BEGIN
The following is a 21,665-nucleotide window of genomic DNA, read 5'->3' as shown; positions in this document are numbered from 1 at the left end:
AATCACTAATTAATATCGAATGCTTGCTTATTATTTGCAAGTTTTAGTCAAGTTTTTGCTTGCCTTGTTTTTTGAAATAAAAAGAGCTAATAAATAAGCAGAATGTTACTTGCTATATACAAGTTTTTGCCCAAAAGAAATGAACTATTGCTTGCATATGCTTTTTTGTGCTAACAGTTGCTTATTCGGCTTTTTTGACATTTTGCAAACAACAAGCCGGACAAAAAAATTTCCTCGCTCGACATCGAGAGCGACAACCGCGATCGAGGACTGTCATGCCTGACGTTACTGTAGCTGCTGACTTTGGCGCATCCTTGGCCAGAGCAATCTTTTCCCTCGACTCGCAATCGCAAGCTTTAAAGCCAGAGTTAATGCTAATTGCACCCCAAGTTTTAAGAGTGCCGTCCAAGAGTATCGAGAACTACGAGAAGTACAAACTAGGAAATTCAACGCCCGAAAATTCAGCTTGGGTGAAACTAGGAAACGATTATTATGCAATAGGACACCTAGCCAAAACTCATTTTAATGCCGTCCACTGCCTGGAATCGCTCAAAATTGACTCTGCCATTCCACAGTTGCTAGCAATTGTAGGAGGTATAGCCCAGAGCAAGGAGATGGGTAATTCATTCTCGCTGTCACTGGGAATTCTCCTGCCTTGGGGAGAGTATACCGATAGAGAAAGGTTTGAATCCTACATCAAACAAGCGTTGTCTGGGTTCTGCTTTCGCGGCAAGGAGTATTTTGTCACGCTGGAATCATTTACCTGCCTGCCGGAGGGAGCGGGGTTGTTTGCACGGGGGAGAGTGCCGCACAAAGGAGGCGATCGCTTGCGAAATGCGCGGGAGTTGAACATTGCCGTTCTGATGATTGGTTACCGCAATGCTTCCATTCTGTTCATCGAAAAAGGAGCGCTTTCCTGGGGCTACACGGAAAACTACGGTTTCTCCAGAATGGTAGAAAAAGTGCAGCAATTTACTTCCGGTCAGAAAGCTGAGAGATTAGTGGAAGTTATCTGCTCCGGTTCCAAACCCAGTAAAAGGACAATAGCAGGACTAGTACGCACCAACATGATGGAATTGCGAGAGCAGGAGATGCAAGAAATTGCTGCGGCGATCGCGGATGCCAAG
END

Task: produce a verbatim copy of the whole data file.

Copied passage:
The following is a 21,665-nucleotide window of genomic DNA, read 5'->3' as shown; positions in this document are numbered from 1 at the left end:
AATCACTAATTAATATCGAATGCTTGCTTATTATTTGCAAGTTTTAGTCAAGTTTTTGCTTGCCTTGTTTTTTGAAATAAAAAGAGCTAATAAATAAGCAGAATGTTACTTGCTATATACAAGTTTTTGCCCAAAAGAAATGAACTATTGCTTGCATATGCTTTTTTGTGCTAACAGTTGCTTATTCGGCTTTTTTGACATTTTGCAAACAACAAGCCGGACAAAAAAATTTCCTCGCTCGACATCGAGAGCGACAACCGCGATCGAGGACTGTCATGCCTGACGTTACTGTAGCTGCTGACTTTGGCGCATCCTTGGCCAGAGCAATCTTTTCCCTCGACTCGCAATCGCAAGCTTTAAAGCCAGAGTTAATGCTAATTGCACCCCAAGTTTTAAGAGTGCCGTCCAAGAGTATCGAGAACTACGAGAAGTACAAACTAGGAAATTCAACGCCCGAAAATTCAGCTTGGGTGAAACTAGGAAACGATTATTATGCAATAGGACACCTAGCCAAAACTCATTTTAATGCCGTCCACTGCCTGGAATCGCTCAAAATTGACTCTGCCATTCCACAGTTGCTAGCAATTGTAGGAGGTATAGCCCAGAGCAAGGAGATGGGTAATTCATTCTCGCTGTCACTGGGAATTCTCCTGCCTTGGGGAGAGTATACCGATAGAGAAAGGTTTGAATCCTACATCAAACAAGCGTTGTCTGGGTTCTGCTTTCGCGGCAAGGAGTATTTTGTCACGCTGGAATCATTTACCTGCCTGCCGGAGGGAGCGGGGTTGTTTGCACGGGGGAGAGTGCCGCACAAAGGAGGCGATCGCTTGCGAAATGCGCGGGAGTTGAACATTGCCGTTCTGATGATTGGTTACCGCAATGCTTCCATTCTGTTCATCGAAAAAGGAGCGCTTTCCTGGGGCTACACGGAAAACTACGGTTTCTCCAGAATGGTAGAAAAAGTGCAGCAATTTACTTCCGGTCAGAAAGCTGAGAGATTAGTGGAAGTTATCTGCTCCGGTTCCAAACCCAGTAAAAGGACAATAGCAGGACTAGTACGCACCAACATGATGGAATTGCGAGAGCAGGAGATGCAAGAAATTGCTGCGGCGATCGCGGATGCCAAG